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CyberCube’s Global Threat Outlook: The evolving threat of cyber operations

26 September 2023

CyberCube has produced a Global Threat Outlook, outlining key threats, with analysis of global cyber ‘hot zones’ ahead of the fourth quarter of 2023. The report details four core considerations for insurers relating to recent activity.

Intelligence gathering and malware attacks

In its 2023 Global Threat Report, Crowdstrike has detailed various Russian activities used in its war with Ukraine, including intelligence gathering and destructive malware attacks.

Insurers should model their wordings around the potential impacts of this type of activity against insureds. For example, the use of targeted malware against major cloud service providers could result in widespread outages and service disruption to consumers. Additionally, malware events can also have a widespread effect on global servers, as in the case of the NotPetya wiper malware attack of 2017. Any such review of wordings and exposure should consider any existing provisions relating to cyber war, particularly following Lloyd’s recent requirement for insurers to review the same.

Internet and telecommunications assets

China continues to engage in cyber activities, with China-nexus adversaries targeting nearly all 39 global industry sectors, including Taiwanese technology firms. This was also evidenced in June 2023, in which Microsoft discovered targeted malicious activity by Volt Typhoon. Such activity was aimed at compromising credential access and disruption to critical infrastructure and telecommunications. CyberCube anticipates more forceful and destabilising cyber campaigns are on the horizon.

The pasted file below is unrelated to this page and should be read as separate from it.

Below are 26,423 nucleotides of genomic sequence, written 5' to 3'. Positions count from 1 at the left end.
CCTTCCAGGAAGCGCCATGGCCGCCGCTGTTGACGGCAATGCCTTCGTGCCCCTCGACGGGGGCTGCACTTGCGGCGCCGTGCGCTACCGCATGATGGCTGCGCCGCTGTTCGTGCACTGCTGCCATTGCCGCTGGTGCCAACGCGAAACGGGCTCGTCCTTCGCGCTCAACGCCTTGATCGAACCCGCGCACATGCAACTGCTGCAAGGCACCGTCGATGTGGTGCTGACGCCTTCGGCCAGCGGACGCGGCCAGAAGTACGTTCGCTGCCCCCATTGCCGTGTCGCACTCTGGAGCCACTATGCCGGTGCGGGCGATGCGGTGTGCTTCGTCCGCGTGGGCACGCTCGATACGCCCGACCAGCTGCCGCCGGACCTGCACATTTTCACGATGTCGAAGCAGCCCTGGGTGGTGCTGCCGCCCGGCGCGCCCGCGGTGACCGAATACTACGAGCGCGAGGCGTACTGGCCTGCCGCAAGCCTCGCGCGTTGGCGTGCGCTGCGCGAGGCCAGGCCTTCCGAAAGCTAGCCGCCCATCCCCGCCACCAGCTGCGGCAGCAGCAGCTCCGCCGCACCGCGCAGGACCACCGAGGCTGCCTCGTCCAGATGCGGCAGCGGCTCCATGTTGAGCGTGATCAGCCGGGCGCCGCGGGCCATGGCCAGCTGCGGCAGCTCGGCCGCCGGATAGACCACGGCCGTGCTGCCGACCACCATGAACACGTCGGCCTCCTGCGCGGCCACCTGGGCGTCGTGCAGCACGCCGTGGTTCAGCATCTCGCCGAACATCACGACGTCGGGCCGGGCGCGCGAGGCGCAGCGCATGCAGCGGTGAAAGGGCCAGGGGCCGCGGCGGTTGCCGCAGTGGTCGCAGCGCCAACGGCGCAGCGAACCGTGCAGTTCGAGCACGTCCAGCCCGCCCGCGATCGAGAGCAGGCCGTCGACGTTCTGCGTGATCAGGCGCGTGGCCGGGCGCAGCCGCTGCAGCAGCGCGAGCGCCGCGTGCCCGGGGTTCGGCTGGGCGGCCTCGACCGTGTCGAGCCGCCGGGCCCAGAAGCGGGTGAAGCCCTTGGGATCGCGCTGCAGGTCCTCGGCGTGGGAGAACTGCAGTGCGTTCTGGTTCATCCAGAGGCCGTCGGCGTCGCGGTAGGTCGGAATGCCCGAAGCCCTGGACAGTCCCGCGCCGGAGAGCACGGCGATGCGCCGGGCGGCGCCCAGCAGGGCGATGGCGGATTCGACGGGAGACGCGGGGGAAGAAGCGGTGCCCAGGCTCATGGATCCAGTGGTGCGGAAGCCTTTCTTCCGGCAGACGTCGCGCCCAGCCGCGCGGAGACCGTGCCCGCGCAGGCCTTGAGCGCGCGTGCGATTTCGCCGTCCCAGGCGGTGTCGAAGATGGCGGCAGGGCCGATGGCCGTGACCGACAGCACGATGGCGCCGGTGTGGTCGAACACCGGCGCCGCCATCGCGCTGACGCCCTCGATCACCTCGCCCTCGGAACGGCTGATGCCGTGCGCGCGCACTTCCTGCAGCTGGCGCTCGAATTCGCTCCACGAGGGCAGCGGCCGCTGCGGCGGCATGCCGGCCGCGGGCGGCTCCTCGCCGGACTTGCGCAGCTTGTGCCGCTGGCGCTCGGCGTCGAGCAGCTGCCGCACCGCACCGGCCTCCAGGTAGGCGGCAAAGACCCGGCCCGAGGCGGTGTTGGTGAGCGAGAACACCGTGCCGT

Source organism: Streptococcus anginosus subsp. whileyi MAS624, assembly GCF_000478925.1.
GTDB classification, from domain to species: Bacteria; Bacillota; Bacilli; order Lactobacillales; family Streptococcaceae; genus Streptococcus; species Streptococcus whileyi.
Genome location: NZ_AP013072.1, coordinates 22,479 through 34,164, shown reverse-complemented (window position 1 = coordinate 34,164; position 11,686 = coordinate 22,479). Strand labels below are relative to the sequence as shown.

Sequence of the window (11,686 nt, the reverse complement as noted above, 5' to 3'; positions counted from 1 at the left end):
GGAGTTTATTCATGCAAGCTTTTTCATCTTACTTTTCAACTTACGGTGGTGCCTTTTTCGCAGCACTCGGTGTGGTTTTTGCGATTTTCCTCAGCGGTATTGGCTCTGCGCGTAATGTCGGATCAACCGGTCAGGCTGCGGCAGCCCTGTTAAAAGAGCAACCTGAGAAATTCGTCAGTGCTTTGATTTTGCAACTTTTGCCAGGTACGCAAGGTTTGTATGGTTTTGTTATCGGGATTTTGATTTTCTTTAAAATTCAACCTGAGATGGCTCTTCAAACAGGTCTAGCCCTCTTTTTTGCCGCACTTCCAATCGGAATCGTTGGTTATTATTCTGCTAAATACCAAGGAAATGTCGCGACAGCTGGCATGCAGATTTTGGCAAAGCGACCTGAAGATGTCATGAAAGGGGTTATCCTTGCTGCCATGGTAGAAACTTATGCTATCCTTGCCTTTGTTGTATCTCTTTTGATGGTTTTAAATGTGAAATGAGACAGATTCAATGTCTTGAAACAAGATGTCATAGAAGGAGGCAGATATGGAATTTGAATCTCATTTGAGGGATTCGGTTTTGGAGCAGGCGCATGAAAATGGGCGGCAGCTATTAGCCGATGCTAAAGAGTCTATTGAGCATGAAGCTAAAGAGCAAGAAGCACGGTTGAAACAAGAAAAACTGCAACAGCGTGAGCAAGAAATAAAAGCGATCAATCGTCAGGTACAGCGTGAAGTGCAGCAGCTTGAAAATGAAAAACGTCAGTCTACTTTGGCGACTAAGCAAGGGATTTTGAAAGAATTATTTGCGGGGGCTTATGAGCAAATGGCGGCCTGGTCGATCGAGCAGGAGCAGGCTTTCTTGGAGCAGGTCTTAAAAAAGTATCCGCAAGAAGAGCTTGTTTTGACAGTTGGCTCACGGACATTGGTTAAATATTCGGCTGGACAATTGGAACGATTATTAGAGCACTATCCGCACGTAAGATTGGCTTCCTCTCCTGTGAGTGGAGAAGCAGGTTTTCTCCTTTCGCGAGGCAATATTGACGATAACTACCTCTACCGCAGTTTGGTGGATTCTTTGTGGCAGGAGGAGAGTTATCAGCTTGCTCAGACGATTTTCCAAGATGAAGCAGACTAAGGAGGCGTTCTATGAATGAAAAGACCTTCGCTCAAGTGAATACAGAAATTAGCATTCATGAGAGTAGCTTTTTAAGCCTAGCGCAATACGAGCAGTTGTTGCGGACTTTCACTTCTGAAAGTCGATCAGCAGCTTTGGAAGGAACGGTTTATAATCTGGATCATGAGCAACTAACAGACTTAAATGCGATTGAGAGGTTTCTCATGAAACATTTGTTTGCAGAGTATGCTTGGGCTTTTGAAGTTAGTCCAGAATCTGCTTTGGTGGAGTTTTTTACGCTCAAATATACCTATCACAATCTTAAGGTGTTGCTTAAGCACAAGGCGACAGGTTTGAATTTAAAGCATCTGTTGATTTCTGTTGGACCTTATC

Disruption of such infrastructure could result in widespread internet downtime and inaccessibility of online communications applications. Insurers should consider the potential impacts of attacks on such assets, and whether their wordings and underwriting are sufficiently robust to deal with potential widespread infrastructure failure.

Operational technology

Iranian groups have also targeted a range of government and private sector organisations across various continents, seeking to attack manufacturing and heavy industry operational technology. In April, Microsoft observed Iranian-linked threat actors targeting the water controllers of at least ten Israeli farms.

As the threat of attack on operational technology persists, the risks remain high when considering operations of physical infrastructures such as maritime vessels, aircraft weaponisation, critical energy, transportation and logistics machinery. Therefore, insurers should review their wordings and underwriting accordingly.


North Korea’s illicit financial activities have reportedly affect at least 29 countries. Notably, the increase in adoption of cryptocurrencies has also sparked more aggressive and adaptable cyber-attacks. This mostly takes the form of attacks on cryptocurrency assets and exchange systems. As a result, financial transaction providers and large banks are often the target of cash and data theft.

In consideration of upcoming regulations like the Financial Services and Markets Act seeking to regulate crypto-related activities, insurers should await and monitor the changing regulatory landscape.


CyberCube’s report suggests the upcoming threats seek to push the limits of pre-existing war and cyber war exclusion language. Whilst there has been significant progress in addressing these events this year, insurers will need to settle on a consistent approach that balances the interests of stakeholders.

Whilst the complexities of the attribution of cyber incidents carry significant uncertainty, underwriters should aim for regularity and clarity to shield themselves and policyholders from the impact of outlier events.

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Tim Johnson


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